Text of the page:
CapX2020 to Study Transmission Grid’s Ability to Support Carbon Reduction Goals

  • Aug 21, 2019
  • T&D World

Midwest consortium CapX2020 utilities recently announced that they will study the Upper Midwest transmission network to identify system improvements and infrastructure upgrades that may be needed to achieve ambitious 2050 carbon reduction goals established or proposed by utilities and policymakers across Minnesota and Wisconsin.

According to a press release, the CapX2050 Transmission Vision Study seeks to identify existing limits to providing a “safe, reliable, and cost-effective electric grid as the system adds more carbon-free energy.” Underpinning the study is the goal to identify potential capacity, reliability, and resiliency constraints associated with events unique to the sub-region.

“We are looking at an end state of carbon-free by 2050 in Minnesota. Other planners, like MISO, need to consider the whole region and oftentimes the scenarios cannot be as specific as we hope to create in our Upper Midwest region,” says Priti Patel, vice president and chief transmission officer at CapX2020 member utility Great River Energy. “The study will need to account for the behavior of renewable resources and the ability to deliver those resources to both wholesale and retail customers in the Upper Midwest.”

What she means is the ability to manage highly anomalous situations that don’t exist outside of the Upper Midwest sub-region, like a polar vortex event where cold temperatures are combined with a lack of wind or sun to power renewable resources. This type of scenario, if not planned for, can have disastrous implications.

For the study, impact analysis will include a look into grid capacity, reliability, and resiliency among normal and such anomalous scenarios, but will also include a transmission investment analysis. “In addition to studying various generation scenarios that lead up to 2050, we also plan to consider and study advanced transmission technologies, HVDC, power electronics, and energy storage.”

In recent years, a growing number of utilities and government organizations have been emphasizing the importance of highly detailed regional impacts of renewables to both transmission and distribution grids.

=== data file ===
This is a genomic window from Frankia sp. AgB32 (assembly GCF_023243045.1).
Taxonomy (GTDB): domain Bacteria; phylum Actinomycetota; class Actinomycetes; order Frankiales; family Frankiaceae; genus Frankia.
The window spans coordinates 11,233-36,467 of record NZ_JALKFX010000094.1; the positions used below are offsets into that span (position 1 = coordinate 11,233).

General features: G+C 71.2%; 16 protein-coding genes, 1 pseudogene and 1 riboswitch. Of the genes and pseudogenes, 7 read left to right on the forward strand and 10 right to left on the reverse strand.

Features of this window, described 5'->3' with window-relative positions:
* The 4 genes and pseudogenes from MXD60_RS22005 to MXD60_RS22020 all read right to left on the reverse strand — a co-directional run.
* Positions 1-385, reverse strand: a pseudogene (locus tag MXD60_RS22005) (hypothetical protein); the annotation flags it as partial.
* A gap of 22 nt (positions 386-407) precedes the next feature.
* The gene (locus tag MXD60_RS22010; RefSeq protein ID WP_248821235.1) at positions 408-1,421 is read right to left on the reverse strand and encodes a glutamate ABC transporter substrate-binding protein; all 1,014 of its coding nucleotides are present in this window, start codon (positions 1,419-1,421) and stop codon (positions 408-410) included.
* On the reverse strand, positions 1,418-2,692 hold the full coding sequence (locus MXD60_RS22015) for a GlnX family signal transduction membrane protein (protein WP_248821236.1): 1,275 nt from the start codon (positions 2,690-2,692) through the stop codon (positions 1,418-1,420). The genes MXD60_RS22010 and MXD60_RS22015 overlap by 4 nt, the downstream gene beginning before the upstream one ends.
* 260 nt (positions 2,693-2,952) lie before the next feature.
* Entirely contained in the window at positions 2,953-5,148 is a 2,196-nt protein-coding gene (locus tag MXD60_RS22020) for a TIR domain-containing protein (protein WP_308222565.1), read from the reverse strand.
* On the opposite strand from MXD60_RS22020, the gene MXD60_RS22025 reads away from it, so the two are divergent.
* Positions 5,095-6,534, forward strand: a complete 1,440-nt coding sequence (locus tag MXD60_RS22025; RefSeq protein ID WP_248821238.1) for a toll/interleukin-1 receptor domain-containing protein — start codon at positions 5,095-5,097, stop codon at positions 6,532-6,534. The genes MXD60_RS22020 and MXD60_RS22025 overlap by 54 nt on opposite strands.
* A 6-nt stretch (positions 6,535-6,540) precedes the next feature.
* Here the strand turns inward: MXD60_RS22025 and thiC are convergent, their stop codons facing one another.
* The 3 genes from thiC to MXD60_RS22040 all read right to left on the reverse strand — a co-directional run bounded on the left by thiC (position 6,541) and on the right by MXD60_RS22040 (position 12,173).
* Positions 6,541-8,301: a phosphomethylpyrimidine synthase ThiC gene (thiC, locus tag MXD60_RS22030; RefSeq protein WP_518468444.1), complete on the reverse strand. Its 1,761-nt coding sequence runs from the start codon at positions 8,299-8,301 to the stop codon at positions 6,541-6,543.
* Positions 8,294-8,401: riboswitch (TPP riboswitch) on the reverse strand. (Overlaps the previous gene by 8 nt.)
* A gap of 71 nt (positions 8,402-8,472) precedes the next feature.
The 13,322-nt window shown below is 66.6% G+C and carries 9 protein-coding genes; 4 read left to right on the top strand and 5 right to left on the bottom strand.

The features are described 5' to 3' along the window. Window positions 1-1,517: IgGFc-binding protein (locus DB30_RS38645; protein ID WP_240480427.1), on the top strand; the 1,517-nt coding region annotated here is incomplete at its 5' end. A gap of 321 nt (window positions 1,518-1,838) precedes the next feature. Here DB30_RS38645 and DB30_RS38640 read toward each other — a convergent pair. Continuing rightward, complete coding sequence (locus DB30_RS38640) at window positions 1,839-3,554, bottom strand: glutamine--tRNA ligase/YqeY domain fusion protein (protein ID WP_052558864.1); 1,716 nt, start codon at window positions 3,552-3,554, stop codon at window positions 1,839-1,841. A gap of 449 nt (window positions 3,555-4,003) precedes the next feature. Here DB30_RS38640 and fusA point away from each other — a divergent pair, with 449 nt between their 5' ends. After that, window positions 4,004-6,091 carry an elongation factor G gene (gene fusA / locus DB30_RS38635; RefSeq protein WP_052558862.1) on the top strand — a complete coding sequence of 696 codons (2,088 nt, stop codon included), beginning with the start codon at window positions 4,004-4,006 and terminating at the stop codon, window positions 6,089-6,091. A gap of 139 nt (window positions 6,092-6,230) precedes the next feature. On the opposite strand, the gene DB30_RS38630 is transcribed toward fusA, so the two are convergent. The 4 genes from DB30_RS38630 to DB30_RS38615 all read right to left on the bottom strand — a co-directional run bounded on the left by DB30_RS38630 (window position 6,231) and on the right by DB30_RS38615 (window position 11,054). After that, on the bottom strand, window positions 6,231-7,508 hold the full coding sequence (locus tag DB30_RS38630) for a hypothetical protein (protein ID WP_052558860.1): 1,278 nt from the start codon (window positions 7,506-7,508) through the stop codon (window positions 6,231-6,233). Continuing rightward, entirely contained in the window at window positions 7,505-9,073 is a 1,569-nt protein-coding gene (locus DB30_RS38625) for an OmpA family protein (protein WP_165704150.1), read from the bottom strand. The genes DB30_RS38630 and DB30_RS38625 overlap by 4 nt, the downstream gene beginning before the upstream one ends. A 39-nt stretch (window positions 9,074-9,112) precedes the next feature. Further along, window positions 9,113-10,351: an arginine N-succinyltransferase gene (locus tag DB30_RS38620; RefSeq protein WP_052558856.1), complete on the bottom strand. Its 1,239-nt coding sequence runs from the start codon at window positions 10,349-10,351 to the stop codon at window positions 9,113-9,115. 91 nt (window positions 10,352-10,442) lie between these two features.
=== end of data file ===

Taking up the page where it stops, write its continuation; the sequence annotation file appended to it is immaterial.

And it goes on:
In partnership with the U.S. Energy Department’s Grid Modernization Initiative, Natural Resources Canada, and Mexico’s Secretaría Energíe (SENER), the National Renewable Energy Laboratory (NREL) is set to complete its North American Renewable Integration Study (NARIS) later this year to assess transmission and distribution impacts of increased renewable and distributed energy resource (DER) contributions across all of North America. At the transmission level, the NREL has developed a modeling approach, the Regional Energy Development System (ReEDS), that can co-optimize forecasted renewable generation with existing transmission infrastructure. The goal of the tool is to isolate more vulnerable infrastructure for further analysis and to provide an assessment of tradeoffs between investments, capital, and operating costs.

In 2016, Hawaii Electric Power Company (HECO) leveraged RESOLVE, a tool developed by consulting firm E3 Energy to support its Power Supply Improvement Plan (PSIP) analysis amid Hawaii’s aggressive carbon reduction and renewables integration targets. Specifically, HECO used the tool to explore different investment scenarios to provide reliable renewable resources across the islands of Hawaii, Maui, and Oahu. In California, the California Public Utilities Commission (CPUC) is currently using the tool for ongoing integrated resource planning, while CAISO, like HECO, is using the tool for investment scenario analysis.

This is not a standalone effort by any means, but it will be among the most complex, detailed deep-dives into localized transmission to date. Announced recently, CapX2020’s initiative is in its infancy, but leaders are certainly geared up to engage in a comprehensive effort. “This is the critical first step toward us developing a comprehensive transmission network that can take into account our trajectory of a carbon-free 2050,” says Patel. “We see utilities, policymakers, and independent large customers in this region all establishing or proposing significant renewable and carbon-free goals. In our integrated system, while our goals are important, so are the goals of everyone surrounding us. We must collaborate to maintain a reliable system.”

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